“In the early morning hours of December 8, 1969, 300 officers of the newly-created, elite paramilitary unit known as SWAT initiated a violent battle with a handful of Los Angeles-based members of the Black Panther Party [BPP]… 5 hours and 5,000 rounds of ammunition later, 3 SWAT team members and 3 Panthers lay wounded.
The LAPD considered the encounter a disaster. For the Panthers and community that supported them, the shootout symbolized a victory. A key contributor to that victory was 19 year-old Wayne Pharr. [This book] tells Wayne’s riveting story of the L.A. branch of the BPP, and gives a blow-by-blow account of how it prepared for and survived the massive, military-style attack.”
— Excerpted from the dust jacket
The Declaration of Independence states that “All men are created equal” and “endowed by their Creator with certain unalienable rights,” namely, “life, liberty and the pursuit of happiness.” The sacrosanct document further stipulates that when people are denied those rights by the government, “it is their right, it is their duty, to throw off such government.”
The Black Panther Party [BPP] was founded out of a frustration felt by folks being denied a fair shot at the American Dream due to segregation and racial discrimination. The revolutionary organization took to heart the Declaration’s clauses asserting a right to rebel in the face of oppression.
After the assassination of Dr. Martin Luther King, the fledgling BPP exploded in popularity among the no longer patient Black youth of the late Sixties. After all, that generation had come of age watching news reports featuring wave after wave of non-violent martyrs being beaten, hosed and even lynched merely for lobbying to vote or eat at a lunch counter.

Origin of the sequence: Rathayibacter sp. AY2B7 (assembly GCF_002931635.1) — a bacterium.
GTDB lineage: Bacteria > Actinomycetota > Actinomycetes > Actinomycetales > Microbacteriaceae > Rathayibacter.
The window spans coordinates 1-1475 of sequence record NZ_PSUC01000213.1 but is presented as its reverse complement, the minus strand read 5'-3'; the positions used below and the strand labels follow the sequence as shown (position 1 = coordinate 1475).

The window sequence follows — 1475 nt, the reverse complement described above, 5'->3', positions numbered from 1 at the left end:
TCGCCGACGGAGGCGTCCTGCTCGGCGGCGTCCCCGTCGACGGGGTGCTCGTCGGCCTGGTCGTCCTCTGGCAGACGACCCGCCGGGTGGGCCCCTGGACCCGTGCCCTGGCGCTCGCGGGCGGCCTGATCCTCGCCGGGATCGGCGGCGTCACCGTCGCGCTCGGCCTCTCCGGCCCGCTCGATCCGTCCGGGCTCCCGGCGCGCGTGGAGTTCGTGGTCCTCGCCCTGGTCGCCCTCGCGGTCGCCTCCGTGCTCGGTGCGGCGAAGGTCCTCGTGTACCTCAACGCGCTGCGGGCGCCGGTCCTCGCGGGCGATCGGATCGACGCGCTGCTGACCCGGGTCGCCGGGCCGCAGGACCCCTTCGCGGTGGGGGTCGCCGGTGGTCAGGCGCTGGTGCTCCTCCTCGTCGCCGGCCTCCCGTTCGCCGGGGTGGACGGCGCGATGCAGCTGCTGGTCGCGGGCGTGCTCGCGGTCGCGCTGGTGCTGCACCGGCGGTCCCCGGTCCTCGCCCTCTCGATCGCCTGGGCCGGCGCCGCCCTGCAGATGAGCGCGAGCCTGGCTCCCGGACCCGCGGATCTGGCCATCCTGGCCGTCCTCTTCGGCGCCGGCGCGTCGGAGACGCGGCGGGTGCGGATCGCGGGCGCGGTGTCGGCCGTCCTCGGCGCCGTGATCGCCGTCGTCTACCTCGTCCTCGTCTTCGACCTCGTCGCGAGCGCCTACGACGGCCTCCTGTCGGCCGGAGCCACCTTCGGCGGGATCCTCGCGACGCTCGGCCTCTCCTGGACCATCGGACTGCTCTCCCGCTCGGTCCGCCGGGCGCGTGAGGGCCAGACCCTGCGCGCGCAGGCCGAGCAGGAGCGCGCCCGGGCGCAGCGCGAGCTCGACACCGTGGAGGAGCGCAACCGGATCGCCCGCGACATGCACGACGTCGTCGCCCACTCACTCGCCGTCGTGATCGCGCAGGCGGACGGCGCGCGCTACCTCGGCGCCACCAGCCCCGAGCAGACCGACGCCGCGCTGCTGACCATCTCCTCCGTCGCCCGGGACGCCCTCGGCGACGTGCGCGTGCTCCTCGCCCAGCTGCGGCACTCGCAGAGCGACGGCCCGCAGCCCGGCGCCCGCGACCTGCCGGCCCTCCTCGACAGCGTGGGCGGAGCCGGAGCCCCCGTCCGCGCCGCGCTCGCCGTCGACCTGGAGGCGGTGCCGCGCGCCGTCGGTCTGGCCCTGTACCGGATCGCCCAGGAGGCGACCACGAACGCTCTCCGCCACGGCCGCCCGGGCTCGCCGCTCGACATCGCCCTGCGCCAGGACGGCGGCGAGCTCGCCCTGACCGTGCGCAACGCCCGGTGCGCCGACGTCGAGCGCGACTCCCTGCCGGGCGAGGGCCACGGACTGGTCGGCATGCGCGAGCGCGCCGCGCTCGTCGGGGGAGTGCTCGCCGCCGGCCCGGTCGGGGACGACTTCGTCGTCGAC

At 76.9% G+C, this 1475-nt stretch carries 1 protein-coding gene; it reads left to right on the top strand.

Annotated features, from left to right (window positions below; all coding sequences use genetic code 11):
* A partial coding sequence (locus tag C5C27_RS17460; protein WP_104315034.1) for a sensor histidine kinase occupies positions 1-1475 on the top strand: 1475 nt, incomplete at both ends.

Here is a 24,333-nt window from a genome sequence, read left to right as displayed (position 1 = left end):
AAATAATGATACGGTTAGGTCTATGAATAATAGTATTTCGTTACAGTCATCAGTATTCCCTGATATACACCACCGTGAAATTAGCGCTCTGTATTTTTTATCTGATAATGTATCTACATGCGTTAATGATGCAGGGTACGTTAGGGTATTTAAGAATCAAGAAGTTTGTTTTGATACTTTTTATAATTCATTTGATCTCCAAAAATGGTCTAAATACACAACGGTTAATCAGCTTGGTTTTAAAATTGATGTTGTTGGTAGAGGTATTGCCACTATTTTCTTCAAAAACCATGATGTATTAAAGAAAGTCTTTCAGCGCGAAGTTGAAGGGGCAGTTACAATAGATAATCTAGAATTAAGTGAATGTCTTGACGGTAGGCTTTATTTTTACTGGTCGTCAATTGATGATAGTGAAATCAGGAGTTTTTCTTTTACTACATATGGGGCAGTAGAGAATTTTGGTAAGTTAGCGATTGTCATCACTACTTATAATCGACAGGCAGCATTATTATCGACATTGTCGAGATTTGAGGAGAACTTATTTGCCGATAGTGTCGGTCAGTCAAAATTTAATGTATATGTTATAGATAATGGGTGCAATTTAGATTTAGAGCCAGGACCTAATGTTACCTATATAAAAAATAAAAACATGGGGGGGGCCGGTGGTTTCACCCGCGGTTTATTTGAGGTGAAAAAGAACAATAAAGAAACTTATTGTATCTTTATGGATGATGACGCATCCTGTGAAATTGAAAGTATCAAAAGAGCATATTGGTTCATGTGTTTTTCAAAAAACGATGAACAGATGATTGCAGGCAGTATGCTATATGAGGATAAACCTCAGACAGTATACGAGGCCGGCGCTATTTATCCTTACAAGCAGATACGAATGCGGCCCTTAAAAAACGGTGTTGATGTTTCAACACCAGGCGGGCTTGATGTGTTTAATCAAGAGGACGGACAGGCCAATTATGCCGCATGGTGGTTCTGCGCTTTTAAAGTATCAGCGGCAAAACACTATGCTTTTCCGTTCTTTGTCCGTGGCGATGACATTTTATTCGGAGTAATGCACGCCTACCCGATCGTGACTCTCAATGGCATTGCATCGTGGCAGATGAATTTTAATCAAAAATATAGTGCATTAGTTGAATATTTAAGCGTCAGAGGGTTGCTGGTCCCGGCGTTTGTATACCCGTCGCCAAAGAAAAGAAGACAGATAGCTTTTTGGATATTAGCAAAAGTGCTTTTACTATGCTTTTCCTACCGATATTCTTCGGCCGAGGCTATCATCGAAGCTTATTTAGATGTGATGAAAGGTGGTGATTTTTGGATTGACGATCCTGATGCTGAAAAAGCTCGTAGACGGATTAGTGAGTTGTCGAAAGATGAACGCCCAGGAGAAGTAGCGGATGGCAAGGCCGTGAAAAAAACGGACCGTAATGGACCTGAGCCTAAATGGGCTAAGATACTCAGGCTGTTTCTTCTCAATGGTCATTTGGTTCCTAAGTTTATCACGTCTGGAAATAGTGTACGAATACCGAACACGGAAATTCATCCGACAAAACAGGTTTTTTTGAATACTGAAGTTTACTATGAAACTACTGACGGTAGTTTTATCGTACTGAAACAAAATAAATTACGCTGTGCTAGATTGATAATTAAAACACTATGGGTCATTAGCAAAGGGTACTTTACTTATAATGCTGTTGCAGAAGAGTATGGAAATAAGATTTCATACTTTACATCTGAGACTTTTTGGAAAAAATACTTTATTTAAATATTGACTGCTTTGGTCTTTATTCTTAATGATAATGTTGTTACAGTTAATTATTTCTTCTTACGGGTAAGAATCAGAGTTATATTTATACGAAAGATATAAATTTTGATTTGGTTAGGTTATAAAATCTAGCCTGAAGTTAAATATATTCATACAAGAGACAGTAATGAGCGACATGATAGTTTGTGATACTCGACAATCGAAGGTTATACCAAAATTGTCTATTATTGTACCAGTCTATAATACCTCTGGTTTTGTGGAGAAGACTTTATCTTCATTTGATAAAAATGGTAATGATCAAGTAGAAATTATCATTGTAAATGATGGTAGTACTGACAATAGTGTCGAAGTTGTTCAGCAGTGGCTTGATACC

Among those attracted to the Party’s socialist philosophy was Wayne Pharr, a kid from Berkeley, Calif. who volunteered his time at the L.A. chapter’s understaffed Watts office before becoming a card-carrying member. However, it wasn’t long thereafter that he landed in a life-and-death situation.
For, the establishment felt very threatened when Black Panthers started not only opening offices in cities all across the country, but decided to exercise their 2nd Amendment rights in the face of police brutality by publicly brandishing guns. So, the FBI targeted the BPP through COINTELPRO, a covert program design to destroy leftist groups by any means necessary.
And while still in his teens, Wayne ended up trapped inside Panther headquarters during a 5-hour gun battle with the police. He was arrested and charged with a host of offenses, but basically beat the rap, thanks to stellar representation by the late Johnnie “If the gloves don’t fit, you must acquit” Cochran.
In Nine Lives of a Black Panther: A Story of Survival, Wayne revisits that incident and the rest of the BPP’s turbulent years, a time when he had intimate interactions with such celebrated Party leaders as Huey Newton, Eldridge Cleaver, Geronimo Pratt, Bunchy Carter and Elaine Brown. The before-and-after memoir also recounts the author’s childhood as well as what his life was like in the wake of the assorted struggles which led to the total collapse of the beleaguered organization.
A riveting, warts-and-all retrospective affording an informative inside look at the meteoric rise and equally-fast demise of an iconoclastic African-American movement with a bull’s eye on its back, literally and figuratively.
Nine Lives of a Black Panther:
A Story of Survival
by Wayne Pharr
Chicago Review Press
320 pages, Illustrated
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